Primary pupils could be sent home due to lack of substitute teachers, principals warn

Schools forced to use unqualified staff to provide emergency cover for sick teachers

Pupils in primary schools could end up being sent home due to a growing shortage of substitute teachers, principals have warned.

The Irish Primary Principals Network said schools were being forced to use unqualified staff or special needs teachers to provide cover for classroom teachers who are out sick.

Pairic Clerkin, the network’s chief executive, said schools across the country were unable to source substitutes since the new academic year got under way.

He said significant numbers of school staff were unable to turn up for work because of public health guidance, which recommends that staff with cold or flu symptoms should stay at home and get tested.


In addition, Covid-19 precautions mean schools are not supposed to split up classes, which was used a measure of last resort in the past.

Another frustration, he said, was that schools were being directed to avoid using special education teachers as a back-up because, unlike last year, they are not entitled to “banked” hours. This allows schools to ensure vulnerable children do not lose out on teaching time.

“Far more teachers than usual are out, either because of Covid or because they have symptoms,” Mr Clerkin said.

“We’re hearing of larger schools that have nine or 10 teachers out on any given day. While an administrative principal can step in for the day, what happens with the other nine absences?

“Our options are narrowing. We’re reaching a stage where school boards of management will be left with no other option but to send classes home, or keep them at home, for safety reasons.”

Flexible arrangements

Minister for Education Norma Foley has said the Government had hired hundreds of additional teachers and expanded teacher supply panels for primary schools.

About 380 teachers have been hired on a full-time basis to provide substitute cover to about 2,500 primary schools.

She also said flexible arrangements were being introduced to allow student teachers fill short-term vacancies and allow those on career breaks to return without being penalised.

However, principals say they are regularly unable to access substitutes from supply panels because they are oversubscribed.

For example, an IPPN survey of principals in Cork and the Louth-Meath area found that half of schools had been unable to access a substitute using the new supply panel.

The survey recorded anonymous comments from principals who expressed frustration at the situation.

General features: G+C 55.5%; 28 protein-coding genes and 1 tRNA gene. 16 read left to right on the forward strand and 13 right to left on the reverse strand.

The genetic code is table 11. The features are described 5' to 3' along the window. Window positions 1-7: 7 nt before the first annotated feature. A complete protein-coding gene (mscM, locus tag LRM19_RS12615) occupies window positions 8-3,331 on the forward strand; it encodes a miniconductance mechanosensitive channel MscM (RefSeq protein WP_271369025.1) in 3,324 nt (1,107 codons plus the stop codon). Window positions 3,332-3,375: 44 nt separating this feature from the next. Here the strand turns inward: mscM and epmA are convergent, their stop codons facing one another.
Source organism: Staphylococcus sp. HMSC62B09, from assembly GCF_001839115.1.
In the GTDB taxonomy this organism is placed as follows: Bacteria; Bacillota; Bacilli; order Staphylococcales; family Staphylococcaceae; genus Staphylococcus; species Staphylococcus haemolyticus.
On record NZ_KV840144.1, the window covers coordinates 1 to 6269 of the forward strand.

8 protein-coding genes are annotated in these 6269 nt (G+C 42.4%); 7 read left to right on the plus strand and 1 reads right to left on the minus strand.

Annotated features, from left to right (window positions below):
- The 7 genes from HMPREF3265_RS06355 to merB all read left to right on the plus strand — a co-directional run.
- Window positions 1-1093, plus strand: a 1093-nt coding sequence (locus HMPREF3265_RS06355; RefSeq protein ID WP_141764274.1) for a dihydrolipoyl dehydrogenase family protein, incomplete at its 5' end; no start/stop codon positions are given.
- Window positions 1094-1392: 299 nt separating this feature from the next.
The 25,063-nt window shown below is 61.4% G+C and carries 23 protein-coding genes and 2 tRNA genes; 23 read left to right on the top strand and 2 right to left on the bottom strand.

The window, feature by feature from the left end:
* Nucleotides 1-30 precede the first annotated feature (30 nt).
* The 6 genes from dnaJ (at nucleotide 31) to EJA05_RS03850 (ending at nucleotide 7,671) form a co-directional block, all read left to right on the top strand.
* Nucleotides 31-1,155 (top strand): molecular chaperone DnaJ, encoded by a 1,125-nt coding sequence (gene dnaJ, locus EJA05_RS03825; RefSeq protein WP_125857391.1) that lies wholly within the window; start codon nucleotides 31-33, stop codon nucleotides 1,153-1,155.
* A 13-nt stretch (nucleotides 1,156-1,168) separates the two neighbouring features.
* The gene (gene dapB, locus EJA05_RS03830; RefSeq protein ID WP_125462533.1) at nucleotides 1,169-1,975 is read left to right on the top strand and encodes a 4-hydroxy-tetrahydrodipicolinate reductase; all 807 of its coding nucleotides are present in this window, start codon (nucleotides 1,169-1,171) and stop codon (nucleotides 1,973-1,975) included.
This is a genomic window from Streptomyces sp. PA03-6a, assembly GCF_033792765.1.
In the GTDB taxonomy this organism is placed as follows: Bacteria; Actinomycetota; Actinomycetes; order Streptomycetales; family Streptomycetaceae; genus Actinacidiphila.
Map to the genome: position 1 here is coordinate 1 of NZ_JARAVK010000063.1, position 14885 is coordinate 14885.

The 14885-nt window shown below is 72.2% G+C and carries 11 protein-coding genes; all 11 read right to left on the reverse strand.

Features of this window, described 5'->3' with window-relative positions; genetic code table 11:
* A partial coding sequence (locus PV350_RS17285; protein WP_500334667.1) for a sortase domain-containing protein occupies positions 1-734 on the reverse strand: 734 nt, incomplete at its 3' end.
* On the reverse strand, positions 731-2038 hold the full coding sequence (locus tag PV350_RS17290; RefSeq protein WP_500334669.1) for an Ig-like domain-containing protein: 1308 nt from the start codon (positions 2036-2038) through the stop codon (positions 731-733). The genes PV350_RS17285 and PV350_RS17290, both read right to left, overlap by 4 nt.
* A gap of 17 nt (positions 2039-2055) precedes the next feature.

“Although we have access to a supply panel, it only works for planned absences. It also fills up quickly, so a lot of the time I can’t get a sub. The situation is really dire. I didn’t get a fully trained teacher for substitution,” said one principal.

Another commented: “I dread the call in the mornings from a sick teacher ... We have three out today (Covid isolation) and I have no idea how I am going to cover their absence next week.”

Another principal commented: “The sub panel is booked until November, and if a teacher is unable to attend school, I am stuck. I have no option but use SET [special education teacher], as only other option is to send class home.”

Catch-up ‘smokescreen’

Some principals said that a new Covid catch-up initiative, which allows schools to hire teachers for pupils who may have fallen behind, has shrunk the pool of available substitutes.

“The initiative is a smokescreen which has actually undermined our ability to provide day-to-day cover. I am stitching each day together week on week and am so lucky to have access to a panel.”

The Department of Education has said it is in contact with teacher-training colleges to see if more students can be freed up to supply substitute cover in primary schools.

It said further work was under way to determine "if there are ways the operation of the panels can be enhanced", while the the Teaching Council has emailed more than 111,000 teachers on its register, asking any who may be available to substitute to register with, a national teacher substitution portal for schools.

Carl O'Brien

Carl O'Brien

Carl O'Brien is Education Editor of The Irish Times. He was previously chief reporter and social affairs correspondent